‘Emergency’ Worship for Terrorism, Tragedy and Pandemics or Worship for Real Life?
Rev Malcolm Gordon
I remember church after the Christchurch Mosque shootings. I was leading worship that coming Sunday. Just two weeks before I had begun work on my Ph.D, exploring the spirituality of suffering. As that Sunday loomed, I wondered: what do we sing, what do we say, how do we pray?
I remember an anecdote in a book by John Witvliet, an American thinker on worship, about a church music leader who introduced a new song one Sunday. He asked her why they were learning that song, and she replied that it had a good tune, was singable, had good scriptural lyrics and it was on theme. And then she added, “And one day, we’re going to need this song for a really sad funeral.” This song leader was putting something into the congregation’s kete, not something that they needed then and there, but something they would need, and something that when they did need it, they would already need to know how to use it.
The congregation I was leading at on the Sunday after the Mosque shootings was one I was regularly leading while they were without a minister. About 5 months before, in November of the year before, I had led a whole service on the concept of lament. It was one of those indulgent services where the visiting preacher rides his hobby horse because it’s what he’s working on and caring about, and he wants everyone else to care about it as well. So I introduced songs of lament, some ways of praying lament, and spoke about why we might cry out to God in agony and hope, and why it might be ok to do so. That following summer that little parish was rocked by 3 separate untimely deaths. Two suicides, and a heart attack. One teen, and two folk in middle-age. So I returned in the new year, and held a service where we revisited those prayers, those songs, but, this time, I didn’t need to say as much about why we might lament, or why it might be ok to lament. I just reminded them of the headlines.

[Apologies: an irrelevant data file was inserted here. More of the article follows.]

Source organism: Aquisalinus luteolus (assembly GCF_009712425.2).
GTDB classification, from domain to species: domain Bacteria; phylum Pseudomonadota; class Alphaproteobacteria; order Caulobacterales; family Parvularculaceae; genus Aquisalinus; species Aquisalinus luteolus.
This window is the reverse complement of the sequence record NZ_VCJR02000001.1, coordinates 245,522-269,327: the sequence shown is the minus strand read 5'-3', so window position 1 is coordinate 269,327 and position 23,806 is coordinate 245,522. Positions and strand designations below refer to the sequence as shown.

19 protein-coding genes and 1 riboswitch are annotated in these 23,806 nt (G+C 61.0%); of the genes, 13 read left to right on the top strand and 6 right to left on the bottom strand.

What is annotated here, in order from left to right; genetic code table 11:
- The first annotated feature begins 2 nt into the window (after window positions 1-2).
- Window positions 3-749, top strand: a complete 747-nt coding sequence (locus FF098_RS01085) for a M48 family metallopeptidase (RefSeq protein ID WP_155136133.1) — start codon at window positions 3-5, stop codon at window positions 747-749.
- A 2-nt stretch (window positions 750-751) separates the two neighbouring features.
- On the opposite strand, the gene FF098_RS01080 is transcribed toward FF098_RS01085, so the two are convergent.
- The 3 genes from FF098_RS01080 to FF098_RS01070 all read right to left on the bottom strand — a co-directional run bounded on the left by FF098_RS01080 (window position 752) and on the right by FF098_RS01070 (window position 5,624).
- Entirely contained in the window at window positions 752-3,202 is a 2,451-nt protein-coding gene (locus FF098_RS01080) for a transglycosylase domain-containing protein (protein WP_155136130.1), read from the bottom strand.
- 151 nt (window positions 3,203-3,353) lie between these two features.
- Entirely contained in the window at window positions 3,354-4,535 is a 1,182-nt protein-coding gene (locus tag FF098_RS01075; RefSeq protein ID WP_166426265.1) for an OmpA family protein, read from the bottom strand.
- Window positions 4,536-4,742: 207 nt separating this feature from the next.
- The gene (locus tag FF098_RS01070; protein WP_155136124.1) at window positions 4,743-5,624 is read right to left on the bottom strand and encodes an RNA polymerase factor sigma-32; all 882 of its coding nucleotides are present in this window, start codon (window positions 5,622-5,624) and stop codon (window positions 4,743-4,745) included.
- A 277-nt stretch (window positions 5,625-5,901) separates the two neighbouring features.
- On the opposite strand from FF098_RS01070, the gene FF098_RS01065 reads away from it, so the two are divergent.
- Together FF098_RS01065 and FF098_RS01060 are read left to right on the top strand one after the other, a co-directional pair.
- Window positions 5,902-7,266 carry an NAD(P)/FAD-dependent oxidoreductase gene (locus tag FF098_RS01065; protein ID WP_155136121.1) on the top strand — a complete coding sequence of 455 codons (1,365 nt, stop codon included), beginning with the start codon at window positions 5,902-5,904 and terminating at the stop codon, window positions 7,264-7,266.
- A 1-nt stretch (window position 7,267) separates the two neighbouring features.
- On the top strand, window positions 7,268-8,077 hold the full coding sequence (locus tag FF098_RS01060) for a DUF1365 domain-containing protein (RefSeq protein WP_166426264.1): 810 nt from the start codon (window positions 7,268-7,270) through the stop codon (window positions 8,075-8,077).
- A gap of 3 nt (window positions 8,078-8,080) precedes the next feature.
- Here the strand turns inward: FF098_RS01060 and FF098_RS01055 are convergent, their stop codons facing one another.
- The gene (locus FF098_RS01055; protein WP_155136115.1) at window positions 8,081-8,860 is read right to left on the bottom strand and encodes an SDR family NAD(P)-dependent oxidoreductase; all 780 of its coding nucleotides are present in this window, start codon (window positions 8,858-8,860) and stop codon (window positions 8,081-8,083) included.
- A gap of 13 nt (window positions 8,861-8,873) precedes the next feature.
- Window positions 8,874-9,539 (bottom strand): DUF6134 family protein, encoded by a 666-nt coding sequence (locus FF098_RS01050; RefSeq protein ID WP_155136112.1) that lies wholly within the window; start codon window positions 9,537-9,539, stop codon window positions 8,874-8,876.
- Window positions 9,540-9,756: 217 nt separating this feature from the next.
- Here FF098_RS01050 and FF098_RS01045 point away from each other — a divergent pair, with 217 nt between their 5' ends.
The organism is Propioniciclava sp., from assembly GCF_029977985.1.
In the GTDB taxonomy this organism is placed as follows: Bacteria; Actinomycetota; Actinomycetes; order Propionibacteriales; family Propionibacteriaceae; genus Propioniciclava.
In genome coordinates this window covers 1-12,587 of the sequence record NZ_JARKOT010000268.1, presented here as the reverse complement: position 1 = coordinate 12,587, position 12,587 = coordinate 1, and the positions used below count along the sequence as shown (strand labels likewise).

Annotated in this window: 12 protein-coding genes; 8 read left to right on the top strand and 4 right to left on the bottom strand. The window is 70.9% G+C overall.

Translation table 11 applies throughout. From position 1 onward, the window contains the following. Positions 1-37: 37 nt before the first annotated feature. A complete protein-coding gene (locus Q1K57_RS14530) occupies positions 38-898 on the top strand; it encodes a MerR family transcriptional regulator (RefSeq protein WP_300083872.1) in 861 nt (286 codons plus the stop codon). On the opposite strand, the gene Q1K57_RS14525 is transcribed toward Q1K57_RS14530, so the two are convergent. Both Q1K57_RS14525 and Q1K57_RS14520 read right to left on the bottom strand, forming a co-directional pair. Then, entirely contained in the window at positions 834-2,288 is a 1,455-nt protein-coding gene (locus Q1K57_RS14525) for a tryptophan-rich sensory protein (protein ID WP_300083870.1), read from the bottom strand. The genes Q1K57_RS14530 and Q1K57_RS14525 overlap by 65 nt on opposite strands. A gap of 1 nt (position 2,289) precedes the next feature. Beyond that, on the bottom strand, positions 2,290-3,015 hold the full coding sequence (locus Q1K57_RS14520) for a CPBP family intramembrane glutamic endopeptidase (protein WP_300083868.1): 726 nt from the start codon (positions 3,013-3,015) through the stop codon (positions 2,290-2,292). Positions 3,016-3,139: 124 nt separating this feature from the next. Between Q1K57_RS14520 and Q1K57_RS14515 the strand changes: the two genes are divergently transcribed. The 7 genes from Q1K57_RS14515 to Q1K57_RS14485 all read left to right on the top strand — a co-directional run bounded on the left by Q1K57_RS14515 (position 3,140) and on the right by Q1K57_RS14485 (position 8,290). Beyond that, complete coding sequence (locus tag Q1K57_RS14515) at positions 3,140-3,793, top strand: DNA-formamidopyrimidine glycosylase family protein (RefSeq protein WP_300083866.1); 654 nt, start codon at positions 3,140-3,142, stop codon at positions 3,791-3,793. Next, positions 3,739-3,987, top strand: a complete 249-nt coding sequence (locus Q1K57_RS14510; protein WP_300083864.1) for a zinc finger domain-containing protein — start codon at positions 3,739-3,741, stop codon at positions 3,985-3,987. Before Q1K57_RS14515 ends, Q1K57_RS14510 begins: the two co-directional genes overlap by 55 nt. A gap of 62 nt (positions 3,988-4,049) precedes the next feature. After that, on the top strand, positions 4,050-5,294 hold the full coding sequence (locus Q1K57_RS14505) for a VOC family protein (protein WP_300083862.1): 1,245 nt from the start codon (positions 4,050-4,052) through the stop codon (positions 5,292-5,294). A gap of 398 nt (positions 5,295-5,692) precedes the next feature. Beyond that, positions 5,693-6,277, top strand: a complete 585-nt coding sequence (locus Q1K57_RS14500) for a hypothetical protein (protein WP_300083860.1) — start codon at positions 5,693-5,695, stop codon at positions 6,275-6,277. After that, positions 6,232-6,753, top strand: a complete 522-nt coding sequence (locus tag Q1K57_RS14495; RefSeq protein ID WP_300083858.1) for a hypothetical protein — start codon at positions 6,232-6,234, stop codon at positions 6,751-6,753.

Then a month or so later the Mosque shootings happened. And I was due back with that parish that Sunday. It happened on the Friday, so everything was already organised, but you know you couldn’t stick with the script (although I’ve heard that some did). That Saturday I was bombarded with emails and phone calls from ministers around the country asking for ideas of what to sing and how to pray. And dutifully I sent them links and files and ideas. But in my head, I was thinking, if you haven’t taught your people how to cry out to God by now, it’s too late. You need to have practiced the drill before the real thing happens. You want to have tried the defibrillator before someone’s heart stops.
When it comes to lament, we have so many hang ups and hesitations about getting angry with God, about expressing our sadness before God and the community of faith – and the day when we are all heartbroken is not the time to try and tackle some gnarly new theological idea. Like that wise church musician, we need to already have that in the toolkit. For that congregation I was leading, we simply returned to those songs, and those ways of praying, and I had to say even less this time about why we might lament, and why it’s ok that we lament. We simply did lament.
Those sudden, acute experiences of suffering require us to have put away some supplies in the basement, so to speak, songs that are robust enough for times of great sorrow and inexplicable hardship, prayers that are not afraid of the dark. And the contemporary practice of praying off the cuff really needs to have some help when we are disorientated and bewildered by what has happened to us. We need a spiritual handrail to hold onto.
But Covid is different. What is different is that it has not been sudden at all. It has not flared up out of nowhere and then left us to pick up the pieces. Instead, it has gathered like a brooding storm on the horizon, and it has come and it has stayed. We are not shocked as much as we are worn down, not so much gutted as we are exhausted. And so, experiences like Covid insist that we do some hard and urgent work, but in an ongoing way, developing ways for our community of faith to continue to communicate meaningfully with God, with each other, and with the world around us.